Why Does The NY Times Seem Literally Incapable Of Reporting Accurately On Section 230?

from the what-the-fuck-is-going-on-over-there? dept

I should preface this piece by noting that there are good reporters at the NY Times who frequently do great work. But there are also a surprising number of dreadful reporters and editors who consistently seem to get key issues wrong. And one example of this is what appears to be a near institutional-level confusion over Section 230 of the Communications Decency Act -- and I say this even while noting that last summer, the Times had an excellent piece written by Sarah Jeong calling out politicians for misrepresenting Section 230. But she should write another piece about her own damn colleagues.

Just last fall, we covered multiple stories in which the NY Times got Section 230 so badly wrong that it often had to issue embarrassing corrections, including the time it put forth a full page massive headline blaming 230 for allowing hate speech online, only to have to later run an (online only) correction saying it was actually the 1st Amendment. That was bad. What was worse was that they kept getting it wrong all through the fall. Just a day after that first mistake, they mixed up the DMCA 512 and CDA 230, blaming CDA 230 for copyright infringement, despite the law explicitly saying it doesn't apply to intellectual property. Then there was a big piece that laughably blamed Section 230 for people dying which, astoundingly, made the identical mistake in swapping out DMCA 512 for CDA 230, and where the Times had to run the word-for-word identical correction from the previous time they had made that mistake.

So I guess it should be no surprise at all that with the latest attack on Section 230, the dangerous EARN IT Act -- which is a badly re-heated FOSTA with a lump of "break encryption" tossed on top -- the NY Times would get nearly every important detail wrong again. The original title, which has since been changed, claimed "U.S. to Hold Tech Firms Accountable for Spread of Child Sexual Imagery." But that's wrong on nearly every point. First, it's just a bill, it's not the law -- yet the title implies otherwise. This is Journalism 101 stuff that the NY Times absolutely should be better at.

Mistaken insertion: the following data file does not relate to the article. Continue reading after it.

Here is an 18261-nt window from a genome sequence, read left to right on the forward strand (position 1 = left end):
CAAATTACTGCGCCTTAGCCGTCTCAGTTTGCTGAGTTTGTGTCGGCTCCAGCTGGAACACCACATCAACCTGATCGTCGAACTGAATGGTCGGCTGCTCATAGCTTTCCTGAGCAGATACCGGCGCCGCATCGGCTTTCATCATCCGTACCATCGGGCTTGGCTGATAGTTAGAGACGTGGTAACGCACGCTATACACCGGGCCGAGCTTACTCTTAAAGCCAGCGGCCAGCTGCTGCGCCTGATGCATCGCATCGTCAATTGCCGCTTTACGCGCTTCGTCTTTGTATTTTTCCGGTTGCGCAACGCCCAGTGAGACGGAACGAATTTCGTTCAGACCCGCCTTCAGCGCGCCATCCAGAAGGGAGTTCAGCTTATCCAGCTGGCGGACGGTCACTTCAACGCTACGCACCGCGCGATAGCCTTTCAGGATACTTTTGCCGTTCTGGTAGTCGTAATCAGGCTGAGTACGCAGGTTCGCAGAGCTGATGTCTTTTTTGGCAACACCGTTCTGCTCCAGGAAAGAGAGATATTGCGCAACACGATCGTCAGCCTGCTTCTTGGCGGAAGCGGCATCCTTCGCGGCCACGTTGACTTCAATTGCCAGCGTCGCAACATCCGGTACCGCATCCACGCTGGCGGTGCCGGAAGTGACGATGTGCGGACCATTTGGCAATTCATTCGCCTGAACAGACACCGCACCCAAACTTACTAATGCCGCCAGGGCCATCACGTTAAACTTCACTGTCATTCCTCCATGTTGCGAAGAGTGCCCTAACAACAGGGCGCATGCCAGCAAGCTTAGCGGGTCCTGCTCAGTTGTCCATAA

Second, the bill is not about "holding firms accountable," but putting more liability on an intermediary to try to ramp up censorship -- and the whole point of the bill is to use that as a wedge by Bill Barr and the DOJ to undermine encryption. But ridiculously the NY Times, acting as stenographers for those introducing the bill, repeated the false claim that internet companies don't currently fight "child sexual exploitation material." Take, for example, this ridiculous tweet from Associate Managing Editor Dean Murphy, claiming that it's a response to "tech companies that do too little to block images of child sexual abuse."

But the whole reason the bill is coming about in the first place is that we have so much data about how widespread the issue of CSAM content is because platforms have worked closely with NCMEC to identify and delete such material, sharing hashes to block it from being reuploaded. The major platforms have gone above and beyond, including Microsoft creating PhotoDNA, which helps a bunch of platforms find, detect, and remove child exploitation photos. Facebook, Google, Twitter and more have whole teams that work on making sure such content is identified and removed rapidly. Cloudflare recently built and released similar technology for free for anyone who uses its platform (even at the free level) to find and remove exploitation images.

In other words, tech platforms have taken this issue seriously for years, and have worked hard to combat things. That's in contrast to the DOJ and Bill Barr, who have literally failed to abide by Congress' mandate to fight such material. The tech companies are handing over all the information necessary, and Barr's spending his time protecting his boss's buddies from prosecution, rather than actually going after the purveyors of child porn.

But, to the NY Times, this is all about tech companies "doing too little" and the US government finally "holding them responsible." It's utter nonsense, and the NY Times, of all papers, ought to do much better.

Filed Under: csam, earn it, encryption, intermediary liability, journalism, reporting, section 230, stenography
Companies: ny times

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  1. icon
    Scary Devil Monastery (profile), 9 Mar 2020 @ 3:29am

    Re: Re: 'Ignorance' is only believable for so long

    "...and as such they are quite happy to jump on any agenda that may hurt them regardless of the collateral damage"

    Too true. I can only imagine the debate between the legal counsel and the media company CEO;

    Counsel: "Sir, if this legislation wins it means first Google will be beaten with an iron rod. Then that iron rod will be heated until glowing and shoved up our rear so hard the steam will exit from our ears".

    CEO: "Google will get beaten withg an iron rod? Great! Throw all we've got behind that legislation!"

    Counsel: "Is this a good time to discuss me tendering my immediate resignation, sir?"

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